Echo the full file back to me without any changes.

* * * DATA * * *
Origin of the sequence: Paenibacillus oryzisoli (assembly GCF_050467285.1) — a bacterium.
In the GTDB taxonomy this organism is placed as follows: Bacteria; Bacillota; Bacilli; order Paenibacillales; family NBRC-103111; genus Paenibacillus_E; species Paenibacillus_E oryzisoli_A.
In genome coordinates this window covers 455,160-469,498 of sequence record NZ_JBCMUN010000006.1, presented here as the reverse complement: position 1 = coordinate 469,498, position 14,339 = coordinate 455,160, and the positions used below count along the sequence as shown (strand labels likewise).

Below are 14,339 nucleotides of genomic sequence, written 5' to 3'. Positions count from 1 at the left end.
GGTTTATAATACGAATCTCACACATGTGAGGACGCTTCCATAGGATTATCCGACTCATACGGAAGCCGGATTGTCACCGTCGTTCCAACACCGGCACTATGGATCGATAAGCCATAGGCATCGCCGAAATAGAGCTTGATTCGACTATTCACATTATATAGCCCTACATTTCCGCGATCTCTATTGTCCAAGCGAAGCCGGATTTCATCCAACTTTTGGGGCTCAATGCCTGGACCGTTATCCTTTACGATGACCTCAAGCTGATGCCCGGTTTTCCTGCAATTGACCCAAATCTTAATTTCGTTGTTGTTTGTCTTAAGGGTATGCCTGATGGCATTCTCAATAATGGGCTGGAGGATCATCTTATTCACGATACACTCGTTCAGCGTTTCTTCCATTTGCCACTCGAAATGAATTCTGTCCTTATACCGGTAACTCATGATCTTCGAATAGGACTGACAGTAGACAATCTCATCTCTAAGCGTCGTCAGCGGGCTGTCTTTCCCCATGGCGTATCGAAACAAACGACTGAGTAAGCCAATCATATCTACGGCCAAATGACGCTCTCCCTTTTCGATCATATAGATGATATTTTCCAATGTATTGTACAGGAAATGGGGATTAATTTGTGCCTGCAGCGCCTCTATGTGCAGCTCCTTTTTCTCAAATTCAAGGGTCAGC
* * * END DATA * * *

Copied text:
Origin of the sequence: Paenibacillus oryzisoli (assembly GCF_050467285.1) — a bacterium.
In the GTDB taxonomy this organism is placed as follows: Bacteria; Bacillota; Bacilli; order Paenibacillales; family NBRC-103111; genus Paenibacillus_E; species Paenibacillus_E oryzisoli_A.
In genome coordinates this window covers 455,160-469,498 of sequence record NZ_JBCMUN010000006.1, presented here as the reverse complement: position 1 = coordinate 469,498, position 14,339 = coordinate 455,160, and the positions used below count along the sequence as shown (strand labels likewise).

Below are 14,339 nucleotides of genomic sequence, written 5' to 3'. Positions count from 1 at the left end.
GGTTTATAATACGAATCTCACACATGTGAGGACGCTTCCATAGGATTATCCGACTCATACGGAAGCCGGATTGTCACCGTCGTTCCAACACCGGCACTATGGATCGATAAGCCATAGGCATCGCCGAAATAGAGCTTGATTCGACTATTCACATTATATAGCCCTACATTTCCGCGATCTCTATTGTCCAAGCGAAGCCGGATTTCATCCAACTTTTGGGGCTCAATGCCTGGACCGTTATCCTTTACGATGACCTCAAGCTGATGCCCGGTTTTCCTGCAATTGACCCAAATCTTAATTTCGTTGTTGTTTGTCTTAAGGGTATGCCTGATGGCATTCTCAATAATGGGCTGGAGGATCATCTTATTCACGATACACTCGTTCAGCGTTTCTTCCATTTGCCACTCGAAATGAATTCTGTCCTTATACCGGTAACTCATGATCTTCGAATAGGACTGACAGTAGACAATCTCATCTCTAAGCGTCGTCAGCGGGCTGTCTTTCCCCATGGCGTATCGAAACAAACGACTGAGTAAGCCAATCATATCTACGGCCAAATGACGCTCTCCCTTTTCGATCATATAGATGATATTTTCCAATGTATTGTACAGGAAATGGGGATTAATTTGTGCCTGCAGCGCCTCTATGTGCAGCTCCTTTTTCTCAAATTCAAGGGTCAGC